Search in the Abstract Database

Abstracts Search 2019

P423 Comparative efficacy of anti-tumour necrosis factor agents and vedolizumab in ulcerative colitis

S. Subramanian*1, R. Davis1, P. MacParland1, S. Dodd2, D. Storey1, C. Probert1, P. Collins1, T. Skouras1, A. Steel1, E. Derbyshire1, M. Dibb1

1Royal Liverpool University Hospital, Liverpool, UK, 2Institute of Translational medicine, Department of Biostatistics, Liverpool, UK


Anti-tumour necrosis factor (TNF) agents and vedolizumab are used to treat UC but response is variable and there are little data on comparative efficacy of these agents. Apart from prior exposure to anti-TNF agents and concurrent immunomodulatory therapy, predictors of clinical response and remission to biologics have not been identified. We aimed to (i) compare the efficacy of anti-TNF agents and vedolizumab as induction and maintenance therapy in UC and (ii) investigate the utility of routinely used clinical and biochemical parameters in predicting clinical response and remission to biologics.


Patients who were commenced on any biological agent for ambulant UC were included in this single-centre cohort study. Disease activity was monitored serially by calculation of Simple Clinical Colitis Activity Index (SCCAI) for up to 12 months. Faecal calprotectin (FC) at baseline and subsequent visits were recorded if available. Clinical response was defined as decrease in SCCAI ≥3 and remission by SCCAI ≥2. We compared the efficacy of anti-TNF agents and vedolizumab for induction and maintenance of response on an intention-to-treat basis. We also examined the utility of FC and early normalisation of FC to predict response and remission at 6 and 12 months.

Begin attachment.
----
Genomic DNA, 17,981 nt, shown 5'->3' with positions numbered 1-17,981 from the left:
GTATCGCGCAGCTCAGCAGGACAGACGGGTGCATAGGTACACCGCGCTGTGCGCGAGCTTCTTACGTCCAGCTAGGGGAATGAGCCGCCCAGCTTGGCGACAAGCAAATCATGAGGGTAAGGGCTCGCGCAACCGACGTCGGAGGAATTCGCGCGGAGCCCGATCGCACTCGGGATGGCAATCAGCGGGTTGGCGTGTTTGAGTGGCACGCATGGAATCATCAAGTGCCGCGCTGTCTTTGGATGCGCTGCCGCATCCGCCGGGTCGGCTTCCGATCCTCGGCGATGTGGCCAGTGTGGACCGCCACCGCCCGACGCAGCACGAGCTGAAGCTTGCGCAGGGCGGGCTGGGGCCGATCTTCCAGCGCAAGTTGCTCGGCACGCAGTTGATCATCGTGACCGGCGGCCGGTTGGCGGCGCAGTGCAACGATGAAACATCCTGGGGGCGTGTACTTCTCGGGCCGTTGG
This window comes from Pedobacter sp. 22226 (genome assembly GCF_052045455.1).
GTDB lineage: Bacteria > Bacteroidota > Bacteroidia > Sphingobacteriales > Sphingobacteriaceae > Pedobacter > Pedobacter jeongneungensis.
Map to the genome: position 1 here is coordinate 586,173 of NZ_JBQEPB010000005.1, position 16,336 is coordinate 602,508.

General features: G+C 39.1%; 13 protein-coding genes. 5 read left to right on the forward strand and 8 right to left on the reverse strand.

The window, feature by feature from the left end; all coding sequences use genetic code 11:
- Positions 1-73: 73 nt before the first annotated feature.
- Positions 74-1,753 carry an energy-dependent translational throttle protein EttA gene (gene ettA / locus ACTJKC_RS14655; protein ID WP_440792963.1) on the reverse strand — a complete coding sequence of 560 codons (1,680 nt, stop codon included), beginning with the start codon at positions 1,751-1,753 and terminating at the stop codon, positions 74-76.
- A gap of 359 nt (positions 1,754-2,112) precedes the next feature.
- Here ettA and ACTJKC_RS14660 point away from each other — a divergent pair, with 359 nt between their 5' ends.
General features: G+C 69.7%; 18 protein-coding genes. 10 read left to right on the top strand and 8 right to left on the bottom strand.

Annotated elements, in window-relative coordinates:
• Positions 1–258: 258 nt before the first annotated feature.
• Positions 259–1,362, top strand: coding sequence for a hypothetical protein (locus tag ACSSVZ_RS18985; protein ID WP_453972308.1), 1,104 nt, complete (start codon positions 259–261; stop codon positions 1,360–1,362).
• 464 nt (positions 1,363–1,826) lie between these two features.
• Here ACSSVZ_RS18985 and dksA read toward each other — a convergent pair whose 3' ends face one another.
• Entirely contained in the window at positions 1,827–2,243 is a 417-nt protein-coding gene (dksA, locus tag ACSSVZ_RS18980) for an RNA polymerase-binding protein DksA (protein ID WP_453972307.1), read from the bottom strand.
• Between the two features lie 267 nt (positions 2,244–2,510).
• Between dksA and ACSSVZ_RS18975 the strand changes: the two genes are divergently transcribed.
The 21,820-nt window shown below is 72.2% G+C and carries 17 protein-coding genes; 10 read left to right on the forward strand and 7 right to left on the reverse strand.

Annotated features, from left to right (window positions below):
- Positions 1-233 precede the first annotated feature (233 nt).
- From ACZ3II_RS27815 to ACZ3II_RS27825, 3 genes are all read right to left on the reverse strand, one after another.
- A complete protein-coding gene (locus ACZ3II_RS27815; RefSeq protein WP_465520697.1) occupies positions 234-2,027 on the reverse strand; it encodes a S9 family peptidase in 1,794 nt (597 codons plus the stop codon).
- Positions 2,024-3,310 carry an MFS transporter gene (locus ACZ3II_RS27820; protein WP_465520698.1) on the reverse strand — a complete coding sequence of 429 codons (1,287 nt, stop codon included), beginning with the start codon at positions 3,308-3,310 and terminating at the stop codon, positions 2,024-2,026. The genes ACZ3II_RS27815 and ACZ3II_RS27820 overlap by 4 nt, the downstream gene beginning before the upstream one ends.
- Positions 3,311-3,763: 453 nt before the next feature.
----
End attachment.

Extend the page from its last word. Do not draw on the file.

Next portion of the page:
Ninety-seven patients commencing anti-TNF and 42 commencing vedolizumab therapy were included. Vedolizumab-treated patients had greater rate of prior anti-TNF therapy (69% vs. 11.3%, p = 0.001) and a lower baseline FC (median 577µg/g, IQR 72–210 vs. 955µg/g, IQR 116–2100 vs. p = 0.005). Clinical response, remission and steroid-free remission rates were broadly comparable between anti-TNF and vedolizumab-treated patients at 6 weeks, 6 and 12 months. Clinical remission at 12 months was higher in the vedolizumab group (51.4% vs. 27.8%, 27.8%, difference 95% CI 4.8–42.4) but no difference was noted in steroid-free remission at 12 months. There was a significant weekly reduction in SCCAI for vedolizumab (−0.06, 95% CI −0.09 to −0.04, p < 0.001) and anti-TNF agents (−0.06, 95% CI −0.07 to −0.04, p < 0.001). Similarly, the weekly calprotectin dropped significantly for vedolizumab (−7.64 µg/g, 95% CI −12.82 to −2.45, p = 0.004) and anti-TNF agents (−17.43 µg/g, 95% CI −23.79 to −11.08, p < 0.001). The colectomy rate (9.5% vedolizumab, 4.1% anti-TNF) and treatment persistence rate at 12 months (73% vedolizumab, 71% anti-TNF) were comparable between the two groups. None of the clinical and biochemical variables including baseline and early normalisation of FC predicted remission at 6 and 12 months.


In a single-centre series of biologic-treated UC patients, the efficacy of anti-TNF and vedolizumab appear comparable. We could not identify any predictors of response and remission.